There’s also South Gloucestershire, but I don’t know much about that either, and in any case, it’s a unitary authority, which means it’s not part of Gloucestershire proper.  It’s only really notable because Banksy might be from there, anyway.  South of that you have the city of Bristol, which used to be in Gloucestershire, but is now a county unto itself.  It’s a good deal rougher than Gloucester.

So anyway, that’s Gloucestershire.  It’s home.




2 responses

19 02 2009

I knew it wasn’t Glow-kes-ter-shyer, like it looks, but I’d thought I’d read or heard Gless-ter-shur. Glad a native is there to set us straight.
You live in an area I’ve wanted to visit, and you’ve described it very nicely!
I don’t know what a “city” reputation is, really—is it synonymous with “dangerous”?
Pump Room! I’ve read about those in Austen novels. I thought they only were in Bath. Is that a name for a Roman influenced ballroom or recreation hall?
Oh, and then, the pretty yellow stone place. I have such romantic notions about a “Cotswold Cottage”; I wonder if the reality would live up to my vision.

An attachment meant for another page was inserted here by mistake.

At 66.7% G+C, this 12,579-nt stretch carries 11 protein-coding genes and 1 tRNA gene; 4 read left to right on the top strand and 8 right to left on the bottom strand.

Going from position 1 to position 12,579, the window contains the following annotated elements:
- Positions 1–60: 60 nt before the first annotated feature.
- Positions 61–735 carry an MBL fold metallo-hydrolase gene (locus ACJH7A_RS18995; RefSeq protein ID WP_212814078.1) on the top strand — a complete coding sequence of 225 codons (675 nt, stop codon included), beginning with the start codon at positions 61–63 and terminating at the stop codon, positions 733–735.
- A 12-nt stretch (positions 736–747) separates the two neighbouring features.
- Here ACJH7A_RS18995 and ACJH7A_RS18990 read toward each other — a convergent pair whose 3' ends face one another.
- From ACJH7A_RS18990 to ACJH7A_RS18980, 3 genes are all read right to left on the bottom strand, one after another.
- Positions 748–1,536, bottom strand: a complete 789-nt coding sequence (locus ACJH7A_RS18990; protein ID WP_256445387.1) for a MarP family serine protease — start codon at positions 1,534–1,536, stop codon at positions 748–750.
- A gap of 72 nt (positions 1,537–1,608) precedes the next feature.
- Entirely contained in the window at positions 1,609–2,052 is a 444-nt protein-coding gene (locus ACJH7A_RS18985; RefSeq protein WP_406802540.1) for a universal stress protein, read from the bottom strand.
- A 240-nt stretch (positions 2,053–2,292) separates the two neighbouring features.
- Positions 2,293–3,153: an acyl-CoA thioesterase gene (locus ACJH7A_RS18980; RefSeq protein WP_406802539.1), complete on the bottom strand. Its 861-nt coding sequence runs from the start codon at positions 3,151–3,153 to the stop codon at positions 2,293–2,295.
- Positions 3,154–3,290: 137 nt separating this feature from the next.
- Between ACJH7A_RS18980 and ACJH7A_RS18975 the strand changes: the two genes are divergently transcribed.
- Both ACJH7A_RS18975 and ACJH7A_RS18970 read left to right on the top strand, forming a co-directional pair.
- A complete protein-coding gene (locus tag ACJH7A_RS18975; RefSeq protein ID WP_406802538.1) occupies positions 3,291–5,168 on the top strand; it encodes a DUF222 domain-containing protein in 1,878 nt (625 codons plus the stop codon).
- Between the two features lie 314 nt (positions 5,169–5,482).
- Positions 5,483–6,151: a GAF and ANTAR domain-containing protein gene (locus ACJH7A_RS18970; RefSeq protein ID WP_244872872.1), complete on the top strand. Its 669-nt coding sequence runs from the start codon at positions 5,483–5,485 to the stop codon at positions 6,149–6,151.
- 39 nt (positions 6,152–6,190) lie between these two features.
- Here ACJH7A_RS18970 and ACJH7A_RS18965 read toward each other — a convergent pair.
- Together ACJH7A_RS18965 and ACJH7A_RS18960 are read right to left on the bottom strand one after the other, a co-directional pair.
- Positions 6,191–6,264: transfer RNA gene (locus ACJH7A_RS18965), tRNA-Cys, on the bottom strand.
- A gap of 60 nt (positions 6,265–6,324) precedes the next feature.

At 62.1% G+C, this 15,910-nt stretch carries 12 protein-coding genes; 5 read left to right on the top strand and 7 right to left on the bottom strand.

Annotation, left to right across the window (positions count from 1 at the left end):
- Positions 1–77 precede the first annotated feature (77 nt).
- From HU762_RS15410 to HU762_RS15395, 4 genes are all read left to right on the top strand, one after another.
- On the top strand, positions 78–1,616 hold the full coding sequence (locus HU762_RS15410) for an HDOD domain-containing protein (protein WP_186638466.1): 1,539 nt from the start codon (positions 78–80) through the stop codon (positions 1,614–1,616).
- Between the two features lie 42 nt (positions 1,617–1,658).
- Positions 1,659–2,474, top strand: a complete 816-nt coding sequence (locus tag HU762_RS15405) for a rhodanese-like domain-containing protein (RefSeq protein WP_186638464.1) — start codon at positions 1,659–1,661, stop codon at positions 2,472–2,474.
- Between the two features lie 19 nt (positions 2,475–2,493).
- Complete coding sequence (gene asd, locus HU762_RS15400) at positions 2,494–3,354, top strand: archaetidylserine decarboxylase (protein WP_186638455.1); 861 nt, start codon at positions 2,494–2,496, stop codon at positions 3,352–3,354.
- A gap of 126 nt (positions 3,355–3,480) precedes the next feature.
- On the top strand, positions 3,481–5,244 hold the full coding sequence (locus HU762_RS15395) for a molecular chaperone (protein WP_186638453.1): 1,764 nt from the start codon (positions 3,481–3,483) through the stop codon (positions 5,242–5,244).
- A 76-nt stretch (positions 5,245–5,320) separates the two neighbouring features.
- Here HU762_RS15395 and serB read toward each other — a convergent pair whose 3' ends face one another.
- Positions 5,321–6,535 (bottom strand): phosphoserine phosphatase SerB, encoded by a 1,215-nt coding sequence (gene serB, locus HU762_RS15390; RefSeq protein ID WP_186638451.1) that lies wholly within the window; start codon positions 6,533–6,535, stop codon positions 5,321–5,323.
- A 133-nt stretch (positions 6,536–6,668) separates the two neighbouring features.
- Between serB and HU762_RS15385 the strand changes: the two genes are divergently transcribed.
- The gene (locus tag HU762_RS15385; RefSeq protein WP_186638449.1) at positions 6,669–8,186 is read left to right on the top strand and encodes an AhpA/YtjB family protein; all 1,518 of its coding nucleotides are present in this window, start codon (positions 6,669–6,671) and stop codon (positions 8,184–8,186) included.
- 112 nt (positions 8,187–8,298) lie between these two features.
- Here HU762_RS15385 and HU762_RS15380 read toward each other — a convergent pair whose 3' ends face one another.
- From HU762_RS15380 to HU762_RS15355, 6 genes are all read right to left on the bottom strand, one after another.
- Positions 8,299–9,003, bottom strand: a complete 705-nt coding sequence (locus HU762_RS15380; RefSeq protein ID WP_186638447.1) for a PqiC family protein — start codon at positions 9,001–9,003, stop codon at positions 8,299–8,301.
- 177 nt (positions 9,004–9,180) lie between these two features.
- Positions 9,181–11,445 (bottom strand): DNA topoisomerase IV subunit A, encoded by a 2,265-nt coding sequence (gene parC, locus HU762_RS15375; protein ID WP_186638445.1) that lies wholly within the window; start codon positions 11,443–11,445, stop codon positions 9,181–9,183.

I think I would like the residents of Stroud. Perhaps not the druggie ones, but the greenie ones sound nice. 🙂
You are so different than us. Particularly in the western US, we would not describe a town that “sprung up during the Industrial Revolution” as “relatively modern”. 😉 But it stands to reason, both, does it not? 😀

19 02 2009

So now you know! “Sher” and “shur” are probably the same thing, since in Gloucestershire “sir”, “burr”, “were” and, with the strongest accents, even “mirror” rhyme. You should come here if ever you visit England! 😀

I meant “city” as in, well, it’s a large urban area, with all that implies. Dangerous is part of that, I guess.

I’m not sure about pump rooms in general. The one in Cheltenham does have a ballroom, but it gets its name from an actual water pump. Cheltenham and Bath are both spa towns, and it’s to do with that.

I’m sure you’d like the Cotswolds. It’s such a beautiful place.

I’m afraid there’s a lot of overlap between the druggie Stroudies and the green ones, but it’s all a bit of a stereotype really. The Stroudies I know tend to be very nice, agreeable sorts.

Haha, do you know, I never even thought of how weird that must sound! I guess that’s one of the biggest differences between Europe and America. Compared to the other towns I mentioned, Stroud is very recent. 🙂